lab_report_template__1_.docx

psy2061_marking_rubric_2019.pdf

points.pdf

upps_p.pdf

accuracy.pdf

Unformatted Attachment Preview

EFFORT AND IMPULSIVITY IN REVERSAL LEARNING
Include All Your Important Variables And A Summary Of Their Relationship Here
Name
Student Number
Unit:
Due date:
Tutor:
Lab class:
Word count:
1
EFFORT AND IMPULSIVITY IN REVERSAL LEARNING
2
Abstract
The abstract should be written concisely and is designed to present a brief summary of
your report. It should present the four main sections of the report and it should be
intelligible and complete in itself. Therefore, you should not cite figures, tables or other
sections of your paper. The first sentence should introduce the reader to the topic of the
report and should set up the objectives of the investigation. The second sentence should
provide the reader with the essential information about the participants and methods that
were used in the experiment. Next, you should also highlight the main results and their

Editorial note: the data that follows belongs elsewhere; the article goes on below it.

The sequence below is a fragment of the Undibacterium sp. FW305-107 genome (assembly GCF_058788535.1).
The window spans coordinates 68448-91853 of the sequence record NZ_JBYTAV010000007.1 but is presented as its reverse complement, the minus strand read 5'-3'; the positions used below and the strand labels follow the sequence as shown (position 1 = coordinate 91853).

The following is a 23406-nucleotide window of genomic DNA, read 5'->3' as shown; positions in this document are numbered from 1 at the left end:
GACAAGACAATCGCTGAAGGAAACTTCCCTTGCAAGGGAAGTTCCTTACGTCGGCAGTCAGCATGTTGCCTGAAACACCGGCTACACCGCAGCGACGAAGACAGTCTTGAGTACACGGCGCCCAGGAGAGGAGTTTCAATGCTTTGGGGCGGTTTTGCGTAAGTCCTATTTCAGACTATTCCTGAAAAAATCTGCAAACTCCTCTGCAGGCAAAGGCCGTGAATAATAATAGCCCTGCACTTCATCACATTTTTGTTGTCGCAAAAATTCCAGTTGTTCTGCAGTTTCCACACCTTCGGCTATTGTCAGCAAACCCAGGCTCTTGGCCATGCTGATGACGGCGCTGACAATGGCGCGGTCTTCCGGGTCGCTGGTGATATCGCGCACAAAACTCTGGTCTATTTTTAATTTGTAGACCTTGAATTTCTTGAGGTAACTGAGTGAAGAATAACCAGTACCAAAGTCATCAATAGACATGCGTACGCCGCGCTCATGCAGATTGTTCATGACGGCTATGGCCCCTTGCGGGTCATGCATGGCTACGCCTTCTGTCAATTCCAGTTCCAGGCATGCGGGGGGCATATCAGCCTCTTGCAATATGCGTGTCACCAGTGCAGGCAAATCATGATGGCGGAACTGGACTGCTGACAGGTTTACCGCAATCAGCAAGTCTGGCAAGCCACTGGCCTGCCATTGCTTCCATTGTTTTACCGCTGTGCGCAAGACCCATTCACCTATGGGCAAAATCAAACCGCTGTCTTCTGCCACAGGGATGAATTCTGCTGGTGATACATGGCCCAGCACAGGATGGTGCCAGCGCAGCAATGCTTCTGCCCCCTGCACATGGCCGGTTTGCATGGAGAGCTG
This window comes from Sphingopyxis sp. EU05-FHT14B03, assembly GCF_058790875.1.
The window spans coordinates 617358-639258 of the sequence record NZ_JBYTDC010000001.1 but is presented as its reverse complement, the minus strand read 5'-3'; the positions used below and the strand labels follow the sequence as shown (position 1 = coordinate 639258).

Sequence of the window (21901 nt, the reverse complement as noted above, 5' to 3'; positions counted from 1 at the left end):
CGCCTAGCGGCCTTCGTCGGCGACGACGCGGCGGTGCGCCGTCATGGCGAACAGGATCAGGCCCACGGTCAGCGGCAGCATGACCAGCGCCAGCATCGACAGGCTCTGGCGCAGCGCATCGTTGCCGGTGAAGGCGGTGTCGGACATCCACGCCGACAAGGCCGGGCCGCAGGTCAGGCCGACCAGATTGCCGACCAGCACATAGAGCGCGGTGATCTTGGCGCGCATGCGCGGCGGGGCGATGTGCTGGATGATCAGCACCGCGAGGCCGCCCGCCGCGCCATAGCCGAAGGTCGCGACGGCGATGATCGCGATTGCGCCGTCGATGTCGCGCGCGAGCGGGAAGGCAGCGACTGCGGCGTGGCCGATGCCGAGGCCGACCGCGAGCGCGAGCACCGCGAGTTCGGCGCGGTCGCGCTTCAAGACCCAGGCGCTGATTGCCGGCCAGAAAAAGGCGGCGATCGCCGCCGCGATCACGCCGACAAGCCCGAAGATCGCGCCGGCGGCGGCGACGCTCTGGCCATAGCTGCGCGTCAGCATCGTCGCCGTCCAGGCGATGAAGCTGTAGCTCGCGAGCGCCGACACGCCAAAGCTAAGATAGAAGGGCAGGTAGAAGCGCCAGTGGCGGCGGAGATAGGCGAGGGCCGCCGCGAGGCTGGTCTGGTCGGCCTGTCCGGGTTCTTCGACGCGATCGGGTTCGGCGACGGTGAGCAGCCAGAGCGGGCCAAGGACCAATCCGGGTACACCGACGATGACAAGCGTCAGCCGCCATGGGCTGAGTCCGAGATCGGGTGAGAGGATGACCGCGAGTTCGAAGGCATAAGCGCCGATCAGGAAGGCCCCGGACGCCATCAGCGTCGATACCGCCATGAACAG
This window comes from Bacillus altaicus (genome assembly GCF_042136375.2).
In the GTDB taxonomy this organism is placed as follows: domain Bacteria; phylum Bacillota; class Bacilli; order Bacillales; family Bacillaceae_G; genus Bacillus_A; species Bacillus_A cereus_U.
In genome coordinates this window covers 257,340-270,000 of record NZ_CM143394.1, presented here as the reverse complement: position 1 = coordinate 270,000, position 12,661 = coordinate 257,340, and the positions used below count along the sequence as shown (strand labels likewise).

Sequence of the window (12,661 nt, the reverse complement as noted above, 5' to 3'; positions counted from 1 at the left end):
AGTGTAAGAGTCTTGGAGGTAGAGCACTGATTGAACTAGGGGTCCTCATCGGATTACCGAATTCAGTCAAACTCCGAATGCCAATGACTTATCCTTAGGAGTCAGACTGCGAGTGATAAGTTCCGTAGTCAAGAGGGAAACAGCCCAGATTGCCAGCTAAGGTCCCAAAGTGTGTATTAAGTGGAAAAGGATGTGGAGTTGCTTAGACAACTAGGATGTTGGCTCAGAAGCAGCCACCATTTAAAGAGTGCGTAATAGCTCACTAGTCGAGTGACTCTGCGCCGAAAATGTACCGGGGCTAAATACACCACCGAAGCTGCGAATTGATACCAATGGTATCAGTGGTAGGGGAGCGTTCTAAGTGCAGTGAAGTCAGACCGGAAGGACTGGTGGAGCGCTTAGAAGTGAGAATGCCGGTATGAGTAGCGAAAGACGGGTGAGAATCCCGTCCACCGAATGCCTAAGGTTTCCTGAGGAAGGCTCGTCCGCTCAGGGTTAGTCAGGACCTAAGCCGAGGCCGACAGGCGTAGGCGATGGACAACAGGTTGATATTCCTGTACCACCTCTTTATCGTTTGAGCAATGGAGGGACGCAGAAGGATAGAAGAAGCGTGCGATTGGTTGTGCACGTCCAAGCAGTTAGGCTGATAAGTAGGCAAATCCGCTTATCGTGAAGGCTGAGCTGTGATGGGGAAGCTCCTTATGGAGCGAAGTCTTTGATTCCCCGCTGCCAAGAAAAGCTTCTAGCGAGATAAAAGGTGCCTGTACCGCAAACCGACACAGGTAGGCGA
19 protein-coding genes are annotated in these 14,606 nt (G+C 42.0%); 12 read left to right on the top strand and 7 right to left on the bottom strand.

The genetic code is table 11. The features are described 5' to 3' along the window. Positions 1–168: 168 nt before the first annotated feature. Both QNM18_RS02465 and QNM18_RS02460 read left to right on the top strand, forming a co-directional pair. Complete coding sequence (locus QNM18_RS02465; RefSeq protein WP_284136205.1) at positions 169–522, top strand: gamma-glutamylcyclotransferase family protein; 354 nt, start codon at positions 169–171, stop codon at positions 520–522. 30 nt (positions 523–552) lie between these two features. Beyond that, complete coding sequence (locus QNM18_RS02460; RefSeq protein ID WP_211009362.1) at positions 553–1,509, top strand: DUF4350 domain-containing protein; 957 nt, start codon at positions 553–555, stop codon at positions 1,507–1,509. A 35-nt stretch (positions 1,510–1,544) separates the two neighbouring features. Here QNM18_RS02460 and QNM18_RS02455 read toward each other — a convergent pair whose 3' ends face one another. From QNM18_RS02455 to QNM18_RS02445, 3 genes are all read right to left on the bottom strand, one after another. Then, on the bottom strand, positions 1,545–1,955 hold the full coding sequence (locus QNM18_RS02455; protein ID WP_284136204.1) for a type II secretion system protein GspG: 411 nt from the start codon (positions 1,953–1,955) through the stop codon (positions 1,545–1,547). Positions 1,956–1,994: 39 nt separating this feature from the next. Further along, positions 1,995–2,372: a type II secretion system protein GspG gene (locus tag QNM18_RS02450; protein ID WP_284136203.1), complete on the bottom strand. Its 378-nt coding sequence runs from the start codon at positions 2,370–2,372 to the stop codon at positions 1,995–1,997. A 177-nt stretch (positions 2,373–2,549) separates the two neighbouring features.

relationship to the hypotheses. Finally, you must highlight the important conclusions and
implications (either theoretical or practical) of your research. Overall, this section must
be less than 150 words and should appear on a page of its own.
EFFORT AND IMPULSIVITY IN REVERSAL LEARNING
The introduction should begin on a new page, without a heading. It should introduce all
the relevant concepts, and define all the relevant terms in a clear and logical order.
Ultimately, the goal of the introduction is to set up the rationale and introduce the
hypotheses of the study. It should be about one third of the overall word count, and all
statements of fact must be referenced accordingly.
Method
Participants
In this section, you need to provide all the relevant details about the participants of the
study. This may include the age range, gender breakdown and any other relevant
demographic information.
Materials
You should include enough detail about the materials used in the experiment that the
reader can replicate your study based solely on what you have described. You will need